Cox's Orange Pippin

Cox's Orange Pippin

Cox's Orange Pippin is a cultivar of apple. The first plant was raised from a pip (of unknown origin, possibly from a Ribston Pippin) around 1825, at Colnbrook in England by a retired brewer and horticulturist Richard Cox. The variety was introduced for sale by the 1850s by Mr Charles Turner, and grown commercially from the 1860s, particularly in the Vale of Evesham, and later in Kent. A number of crosses and sports from the Cox's have been discovered over subsequent years, and these retain "Cox" in their names e.g. Crimson Cox, King Cox, Queen Cox.

It is said to be the only apple in which, when shaken, the pips make a rattling sound as they are only loosely held i the apple flesh, whereas other apples have their pips contained as part of the apple flesh.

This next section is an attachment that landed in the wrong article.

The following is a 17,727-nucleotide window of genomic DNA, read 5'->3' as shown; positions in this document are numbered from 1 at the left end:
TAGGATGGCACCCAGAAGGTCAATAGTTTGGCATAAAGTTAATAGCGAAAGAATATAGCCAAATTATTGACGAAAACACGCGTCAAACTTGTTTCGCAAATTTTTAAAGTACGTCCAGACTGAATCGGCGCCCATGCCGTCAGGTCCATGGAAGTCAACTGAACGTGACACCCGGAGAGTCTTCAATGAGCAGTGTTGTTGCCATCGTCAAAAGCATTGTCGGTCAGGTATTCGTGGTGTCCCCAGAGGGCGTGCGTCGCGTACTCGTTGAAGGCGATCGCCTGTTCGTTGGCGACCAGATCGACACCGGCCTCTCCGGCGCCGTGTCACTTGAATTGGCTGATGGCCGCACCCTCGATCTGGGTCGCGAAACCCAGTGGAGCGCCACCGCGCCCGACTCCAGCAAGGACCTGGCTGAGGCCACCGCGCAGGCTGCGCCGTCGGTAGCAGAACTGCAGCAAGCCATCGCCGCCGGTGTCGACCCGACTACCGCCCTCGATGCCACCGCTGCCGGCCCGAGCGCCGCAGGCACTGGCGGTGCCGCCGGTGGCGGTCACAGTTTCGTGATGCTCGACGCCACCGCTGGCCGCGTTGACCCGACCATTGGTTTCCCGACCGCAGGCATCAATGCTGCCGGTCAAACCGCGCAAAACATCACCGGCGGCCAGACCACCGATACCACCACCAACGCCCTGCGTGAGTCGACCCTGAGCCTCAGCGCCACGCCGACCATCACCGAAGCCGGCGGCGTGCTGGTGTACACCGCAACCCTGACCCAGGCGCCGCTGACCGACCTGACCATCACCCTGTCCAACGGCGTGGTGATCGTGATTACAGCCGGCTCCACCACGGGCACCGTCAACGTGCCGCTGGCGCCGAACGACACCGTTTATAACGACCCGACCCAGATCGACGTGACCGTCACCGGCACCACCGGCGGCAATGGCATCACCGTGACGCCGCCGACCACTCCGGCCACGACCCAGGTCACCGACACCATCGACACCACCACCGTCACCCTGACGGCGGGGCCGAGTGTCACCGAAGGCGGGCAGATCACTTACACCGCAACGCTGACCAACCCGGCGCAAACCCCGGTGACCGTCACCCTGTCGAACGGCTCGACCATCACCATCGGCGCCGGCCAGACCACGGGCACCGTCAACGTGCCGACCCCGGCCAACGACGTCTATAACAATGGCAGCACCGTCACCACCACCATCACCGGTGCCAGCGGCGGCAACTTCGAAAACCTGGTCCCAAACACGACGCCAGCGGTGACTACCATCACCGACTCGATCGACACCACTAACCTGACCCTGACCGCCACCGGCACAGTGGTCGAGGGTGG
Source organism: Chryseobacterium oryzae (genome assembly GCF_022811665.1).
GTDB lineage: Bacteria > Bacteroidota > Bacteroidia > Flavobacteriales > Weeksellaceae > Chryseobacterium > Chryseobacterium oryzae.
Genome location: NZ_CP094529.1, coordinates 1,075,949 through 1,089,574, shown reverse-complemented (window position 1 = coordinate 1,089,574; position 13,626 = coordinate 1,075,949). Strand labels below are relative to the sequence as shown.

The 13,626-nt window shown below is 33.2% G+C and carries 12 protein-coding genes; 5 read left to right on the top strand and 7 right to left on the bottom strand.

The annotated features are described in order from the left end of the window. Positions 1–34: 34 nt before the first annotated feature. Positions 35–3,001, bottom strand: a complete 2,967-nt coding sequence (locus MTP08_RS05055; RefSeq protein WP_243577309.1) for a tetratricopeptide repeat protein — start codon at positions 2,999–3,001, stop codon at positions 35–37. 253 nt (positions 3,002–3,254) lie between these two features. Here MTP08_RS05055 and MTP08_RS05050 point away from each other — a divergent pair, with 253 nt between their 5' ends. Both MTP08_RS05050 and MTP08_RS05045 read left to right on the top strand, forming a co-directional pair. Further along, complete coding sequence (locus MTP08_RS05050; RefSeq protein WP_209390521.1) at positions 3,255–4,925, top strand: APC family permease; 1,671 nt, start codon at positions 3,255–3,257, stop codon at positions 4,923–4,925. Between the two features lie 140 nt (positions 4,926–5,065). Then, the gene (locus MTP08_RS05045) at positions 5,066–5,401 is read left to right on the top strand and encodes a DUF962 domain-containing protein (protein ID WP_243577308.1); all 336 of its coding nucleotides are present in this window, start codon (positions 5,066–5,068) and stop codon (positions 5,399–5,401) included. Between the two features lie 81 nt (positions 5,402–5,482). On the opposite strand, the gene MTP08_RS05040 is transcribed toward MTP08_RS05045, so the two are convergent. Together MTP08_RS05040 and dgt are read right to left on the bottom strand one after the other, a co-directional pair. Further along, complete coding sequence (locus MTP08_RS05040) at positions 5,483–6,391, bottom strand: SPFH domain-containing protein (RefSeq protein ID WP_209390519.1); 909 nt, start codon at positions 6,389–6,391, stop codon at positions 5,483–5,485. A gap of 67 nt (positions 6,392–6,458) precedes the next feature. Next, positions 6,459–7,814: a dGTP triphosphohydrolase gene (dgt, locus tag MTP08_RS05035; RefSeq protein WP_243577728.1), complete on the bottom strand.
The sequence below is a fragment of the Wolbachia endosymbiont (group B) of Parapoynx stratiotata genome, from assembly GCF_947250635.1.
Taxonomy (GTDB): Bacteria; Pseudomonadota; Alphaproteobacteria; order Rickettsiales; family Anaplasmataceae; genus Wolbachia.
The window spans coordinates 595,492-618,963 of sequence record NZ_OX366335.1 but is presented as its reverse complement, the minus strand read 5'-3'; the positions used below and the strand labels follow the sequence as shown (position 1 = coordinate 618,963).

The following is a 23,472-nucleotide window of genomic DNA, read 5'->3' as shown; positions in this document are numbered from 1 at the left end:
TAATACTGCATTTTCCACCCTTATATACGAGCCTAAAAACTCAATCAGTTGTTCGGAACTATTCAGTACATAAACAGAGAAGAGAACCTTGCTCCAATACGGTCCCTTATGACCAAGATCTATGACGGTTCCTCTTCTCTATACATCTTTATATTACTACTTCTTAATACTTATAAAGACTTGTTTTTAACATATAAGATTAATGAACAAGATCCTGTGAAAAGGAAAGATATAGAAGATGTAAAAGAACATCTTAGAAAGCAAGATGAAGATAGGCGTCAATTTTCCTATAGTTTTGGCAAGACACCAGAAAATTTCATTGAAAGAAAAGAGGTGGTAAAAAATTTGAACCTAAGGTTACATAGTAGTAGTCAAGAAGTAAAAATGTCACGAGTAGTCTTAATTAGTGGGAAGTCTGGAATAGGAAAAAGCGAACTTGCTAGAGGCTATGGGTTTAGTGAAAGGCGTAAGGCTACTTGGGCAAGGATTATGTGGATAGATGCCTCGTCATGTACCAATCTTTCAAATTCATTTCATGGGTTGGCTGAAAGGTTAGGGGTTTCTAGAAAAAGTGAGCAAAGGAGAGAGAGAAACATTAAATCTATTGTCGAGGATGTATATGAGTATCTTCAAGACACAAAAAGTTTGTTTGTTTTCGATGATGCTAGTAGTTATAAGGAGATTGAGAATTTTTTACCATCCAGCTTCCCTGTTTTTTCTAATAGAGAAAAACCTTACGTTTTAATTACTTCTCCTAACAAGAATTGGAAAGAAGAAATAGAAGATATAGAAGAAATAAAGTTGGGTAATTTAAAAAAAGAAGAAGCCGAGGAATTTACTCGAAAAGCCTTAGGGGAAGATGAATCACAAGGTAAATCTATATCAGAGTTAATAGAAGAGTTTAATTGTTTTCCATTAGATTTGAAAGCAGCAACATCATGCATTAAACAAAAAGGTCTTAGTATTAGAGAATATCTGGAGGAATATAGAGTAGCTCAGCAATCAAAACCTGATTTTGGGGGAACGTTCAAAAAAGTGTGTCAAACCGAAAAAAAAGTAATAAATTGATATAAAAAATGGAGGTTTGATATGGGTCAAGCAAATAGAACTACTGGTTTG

According to the Institute of Food Research , Cox's Orange Pippin accounts for over 50% of the UK area of dessert apples. It is virtually unknown in the U.S. market.

Cox is highly regarded because of its excellent flavour, and often thought as the best flavoured apple. The flavour and texture of the variety changes from complex acidic and crunchy in early September to more mellow and softer after storage. However it can be difficult to grow in many environments and tends to be susceptible to diseases. As a result, apple breeders have hybridized Cox with other varieties to improve yield without too much loss of flavour.

Popular Culture

There is a Cox's Orange Pippin tree above the main character's house in Danny, the Champion of the World by Roald Dahl.


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